Lent & Ash WednesdayLast Updated: July 26, 2016 Contact: Brad Snyder,
As a young and growing church, Veritas is made up of members from a wide spectrum of church back-grounds. Some grew up in traditional denominations, others have always gone to contemporary churches, while for many more Veritas is your first church home. The diversity of all these back-grounds and experiences can make how we observe church tradition challenging both individually and corporately. One tradition we are asked about is the church calendar and how we observe Ash Wednesday and Lent.
What is the Church Calendar
The Church Calendar is the yearly rhythm of celebrations and fasts intended to help Christians remember and experience the truths of the gospel. It finds its root in the Old Testament where the Nation of Israel had a clear prescription of how they were to worship God at specific times of the year, to remember what God had done for them in the past, and to look forward to what he promises to do in the future. Then in the New Testament we see the idea of a Church Calendar described, but not prescribed. In Romans 14 Paul is speaking to a church made up of many people from wildly diverse spiritual back-grounds struggling to determine whether or not to observe certain days as special.
 One person esteems one day as better than another, while another esteems all days alike. Each one should be fully convinced in his own mind.  The one who observes the day, observes it in honor of the Lord. The one who eats, eats in honor of the Lord, since he gives thanks to God, while the one who abstains, abstains in honor of the Lord and gives thanks to God.
Rather than commanding the church to observe a calendar of special days, or forbidding them from doing so, the Apostle Paul simply encourages the church to live in the freedom we have in Christ. He says, some find it helpful others do not, both are free to do so as long as they give thanks and honor to the Lord and don’t force their convictions on others.
It is therefore ironic that for most churches, observing the church calendar has become something that is either demanded by calling certain days “Holy Days of Obligation” or forbidden by considering the whole structure unbiblical. At Veritas, we aren’t ruled by the traditions of the Church, but rather by Scripture (Mark 7:7-8), while at the same time, Scripture itself tells us that the traditions of the Church can be helpful for us, so long as they don’t take the place of or contradict Scripture.
What is Ash Wednesday & Lent?
Ash Wednesday specifically is the first day of the season of Lent, which is a 40 day period of reflection, repentance, and fasting that leads up to the celebration of the death and resurrection of Jesus on Good Friday and Easter.
Very early in the history of the Church, the Jewish Festival of Passover was replaced with a remembrance of Jesus’ death and resurrection, and Easter became a special day of celebration when many baptisms were celebrated and unbelievers would hear the gospel. Over the years it became common for churches to set aside a time of prayer, repentance, and fasting; not only for those who would be baptized but for the whole church to pray and fast for the salvation of the lost! This time of fasting to anticipate the Easter celebration was modeled after Jesus’ 40 days of fasting in the wilderness, and it became known as the season of Lent! On the first day of Lent, Ash Wednesday the church started a tradition of gathering together as a community in somber worship to pray and adopted a sign of humility and repentance that we see throughout the Bible of placing ashes on your head.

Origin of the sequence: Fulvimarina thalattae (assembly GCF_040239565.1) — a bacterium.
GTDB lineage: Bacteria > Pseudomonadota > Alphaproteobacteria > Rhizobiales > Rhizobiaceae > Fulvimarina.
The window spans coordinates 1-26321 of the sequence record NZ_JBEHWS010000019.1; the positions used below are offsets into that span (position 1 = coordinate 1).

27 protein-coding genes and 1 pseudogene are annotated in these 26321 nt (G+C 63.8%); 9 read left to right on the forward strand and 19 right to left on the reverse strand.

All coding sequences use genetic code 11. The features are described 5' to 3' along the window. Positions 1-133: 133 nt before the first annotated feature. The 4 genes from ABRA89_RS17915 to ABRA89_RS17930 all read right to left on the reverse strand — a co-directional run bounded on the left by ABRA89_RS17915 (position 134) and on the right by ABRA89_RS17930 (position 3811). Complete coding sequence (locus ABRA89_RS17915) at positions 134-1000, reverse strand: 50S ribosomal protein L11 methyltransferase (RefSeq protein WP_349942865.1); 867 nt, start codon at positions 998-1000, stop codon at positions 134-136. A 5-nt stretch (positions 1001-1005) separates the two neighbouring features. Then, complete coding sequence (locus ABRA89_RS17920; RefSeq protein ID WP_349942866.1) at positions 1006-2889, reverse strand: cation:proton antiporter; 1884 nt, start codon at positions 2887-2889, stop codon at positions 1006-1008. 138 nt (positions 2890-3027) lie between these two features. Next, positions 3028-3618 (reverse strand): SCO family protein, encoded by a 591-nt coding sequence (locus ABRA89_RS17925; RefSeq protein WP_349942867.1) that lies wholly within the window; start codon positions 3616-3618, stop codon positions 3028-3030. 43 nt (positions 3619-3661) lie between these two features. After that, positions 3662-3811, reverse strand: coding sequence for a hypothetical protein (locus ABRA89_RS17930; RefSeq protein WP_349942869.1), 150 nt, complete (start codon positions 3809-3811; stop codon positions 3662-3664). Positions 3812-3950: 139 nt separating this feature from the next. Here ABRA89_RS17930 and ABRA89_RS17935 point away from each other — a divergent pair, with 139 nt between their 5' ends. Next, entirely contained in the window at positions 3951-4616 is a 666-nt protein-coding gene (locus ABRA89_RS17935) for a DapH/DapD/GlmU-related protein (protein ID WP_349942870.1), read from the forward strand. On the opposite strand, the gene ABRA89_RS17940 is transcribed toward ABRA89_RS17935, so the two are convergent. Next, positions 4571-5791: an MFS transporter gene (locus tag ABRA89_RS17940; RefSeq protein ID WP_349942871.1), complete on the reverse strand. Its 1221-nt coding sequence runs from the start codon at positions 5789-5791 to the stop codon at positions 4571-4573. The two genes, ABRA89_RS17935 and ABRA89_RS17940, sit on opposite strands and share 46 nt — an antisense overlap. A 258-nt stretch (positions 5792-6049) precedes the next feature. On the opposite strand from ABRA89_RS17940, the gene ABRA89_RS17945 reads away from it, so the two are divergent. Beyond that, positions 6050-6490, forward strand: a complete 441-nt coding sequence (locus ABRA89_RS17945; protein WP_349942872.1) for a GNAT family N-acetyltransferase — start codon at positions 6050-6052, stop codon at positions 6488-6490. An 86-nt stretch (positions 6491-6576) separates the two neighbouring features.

However, on Ash Wednesday we don’t heap ashes on our heads in despair and hopelessness, or as a sign of piety and holiness seeking to gain acceptance by God. We take the ashes and we make a cross! So every believer present has a physical sign of a spiritual reality. A black smudge right in the middle of their forehead as a sign for all to see that they are a sinner, but the smudge isn’t just a mark, its a cross, reminding us and the world that though we sin, our sin will not have the last word, the cross does. We are no longer marked by sin but by the cross, and we are no longer destined to merely return to ashes, but for a resurrection where we will be with Jesus!
So Ash Wednesday, in truth, is not a day where we earn or where we boast of our own piety, it’s a day where we humbly repent and trust what Jesus has earned and boast in the cross! That is why such a solemn gathering like Ash Wednesday can be so significant, because we turn from trusting in ashes and we trust in Jesus!
Should I observe Ash Wednesday and Lent?
This is an important question for many to ask, because depending on your church back-ground this tradition that was meant to remind you of the gospel may have become a tradition that replaced the gospel. Ash Wednesday and Lent may not be a blessing that tells you of grace but instead a burden that tells you to work. However, for others this day may be deeply helpful, for you to face your own weakness and mortality, to turn from trusting in your own works, and to look toward the cross of Christ as your only hope!
So in light of Paul’s words to the church in Rome concerning what he calls “debatable matters” (Romans 14) if you are a Christian, you are free in Christ to celebrate Lent or to not, only no matter what you determine is best for you, be humble and give thanks and honor Jesus!
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